All That Matters

By Monsignor William McCumber
Director of the Office of Worship 

Ash Wednesday, February 22nd, marks the beginning of the season of Lent. As Catholics we’re very familiar that these next forty days are a preparation for our great celebration of Easter.
The word Lent comes from the Anglo-Saxon word lencten, which means, “spring.” Spring is a time of new life, new growth and Lent is that time in which we prepare ourselves for new life or a renewal of life spiritually. Lent is a time marked by particular outward signs or rituals, such as the reception of ashes on Ash Wednesday, the communal celebration of the Stations of Cross on Friday, parish fish fries and Lent would not be Lent if we didn’t “give up” something such as chocolate, ice cream or time on the computer, as a sign of penance.

Lent is often portrayed as a journey, from one point in time to another point in time, but it can also mean a growth in faith. This concept of journey or growth in faith is clearly evident for those who are preparing to be baptized into the Church or be fully received into the Church. We pray for those of our parishes who are in the RCIA program as well as for those who are helping to prepare them for this celebration into the Church.

For all of us the season of Lent is a penitential time during which we attempt to become more sensitive to the role of sin in our lives. Having an awareness of sin is balanced by an emphasis on the love and acceptance that God still has for us, despite the sinful condition in which we still find ourselves. This balance is aided by the practice of meditating on the Passion of Christ, His suffering, death and Resurrection. This is done in the celebration of the Stations of the Cross, and parishioners are encouraged to receive the sacrament of Penance (reconciliation) during this season of grace.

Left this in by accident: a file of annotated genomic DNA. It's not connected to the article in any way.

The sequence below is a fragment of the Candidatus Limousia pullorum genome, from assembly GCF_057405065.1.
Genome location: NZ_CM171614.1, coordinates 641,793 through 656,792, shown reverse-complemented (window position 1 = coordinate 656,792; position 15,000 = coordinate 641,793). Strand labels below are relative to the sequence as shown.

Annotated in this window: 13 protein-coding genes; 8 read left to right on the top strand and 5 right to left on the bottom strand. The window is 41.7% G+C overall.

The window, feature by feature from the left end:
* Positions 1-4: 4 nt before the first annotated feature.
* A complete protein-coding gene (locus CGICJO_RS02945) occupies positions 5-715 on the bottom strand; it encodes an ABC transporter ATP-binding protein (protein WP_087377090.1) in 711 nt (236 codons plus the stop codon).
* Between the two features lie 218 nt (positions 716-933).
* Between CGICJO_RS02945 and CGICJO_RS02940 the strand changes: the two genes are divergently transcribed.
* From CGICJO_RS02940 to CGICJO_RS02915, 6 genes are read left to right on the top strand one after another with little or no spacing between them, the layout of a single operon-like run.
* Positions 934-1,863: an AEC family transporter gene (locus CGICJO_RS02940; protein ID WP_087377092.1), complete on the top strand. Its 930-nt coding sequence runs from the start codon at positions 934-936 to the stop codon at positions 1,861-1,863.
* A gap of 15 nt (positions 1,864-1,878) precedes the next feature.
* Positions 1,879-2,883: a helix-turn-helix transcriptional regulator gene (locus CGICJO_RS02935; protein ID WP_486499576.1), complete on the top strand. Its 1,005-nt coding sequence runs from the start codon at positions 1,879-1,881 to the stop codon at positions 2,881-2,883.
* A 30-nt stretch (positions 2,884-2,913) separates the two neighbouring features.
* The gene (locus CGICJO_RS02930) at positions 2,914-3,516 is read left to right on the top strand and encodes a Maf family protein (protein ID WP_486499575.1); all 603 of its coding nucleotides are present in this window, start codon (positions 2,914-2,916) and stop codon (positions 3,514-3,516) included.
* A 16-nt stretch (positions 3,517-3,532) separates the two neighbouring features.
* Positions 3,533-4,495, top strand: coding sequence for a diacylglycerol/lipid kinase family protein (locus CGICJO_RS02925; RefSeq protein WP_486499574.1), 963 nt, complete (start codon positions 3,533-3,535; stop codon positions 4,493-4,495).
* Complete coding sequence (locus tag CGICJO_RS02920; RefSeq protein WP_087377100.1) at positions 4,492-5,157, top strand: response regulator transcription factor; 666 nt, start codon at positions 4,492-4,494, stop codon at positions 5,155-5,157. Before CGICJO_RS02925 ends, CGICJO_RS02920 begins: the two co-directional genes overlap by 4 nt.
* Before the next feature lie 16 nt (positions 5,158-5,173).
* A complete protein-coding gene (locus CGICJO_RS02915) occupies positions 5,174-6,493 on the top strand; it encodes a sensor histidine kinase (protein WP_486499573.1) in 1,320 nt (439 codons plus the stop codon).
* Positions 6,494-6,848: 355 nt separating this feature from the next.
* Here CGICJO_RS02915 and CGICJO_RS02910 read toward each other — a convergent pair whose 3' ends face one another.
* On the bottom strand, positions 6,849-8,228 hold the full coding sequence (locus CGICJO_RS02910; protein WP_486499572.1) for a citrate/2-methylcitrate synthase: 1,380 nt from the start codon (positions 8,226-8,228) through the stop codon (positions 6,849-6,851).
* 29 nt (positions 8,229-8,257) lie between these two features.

As we have mentioned, Lent is a journey, it is a journey into a deeper relationship with God who loves us unconditionally, and who sent us His only Son as a covenant of this love for us. Lent can be a very positive experience for us even if it means giving up ice cream for a short time. This is possible when we stop to reflect on what God has given up for us!

As we begin this season of Lent let us remember, “All that matters in any and every way Christ is being proclaimed.”

Read Pope Benedict XVI's Lenten Message 

Check out Lenten resources from the Office of Sacred Worship

Find your parish Mass and reconciliation times

Read Bishop Ricken's 10 Things to Remember For Lent

An Introduction to Lent 

Lent has ancient roots in the early Church --from the St. Louis Review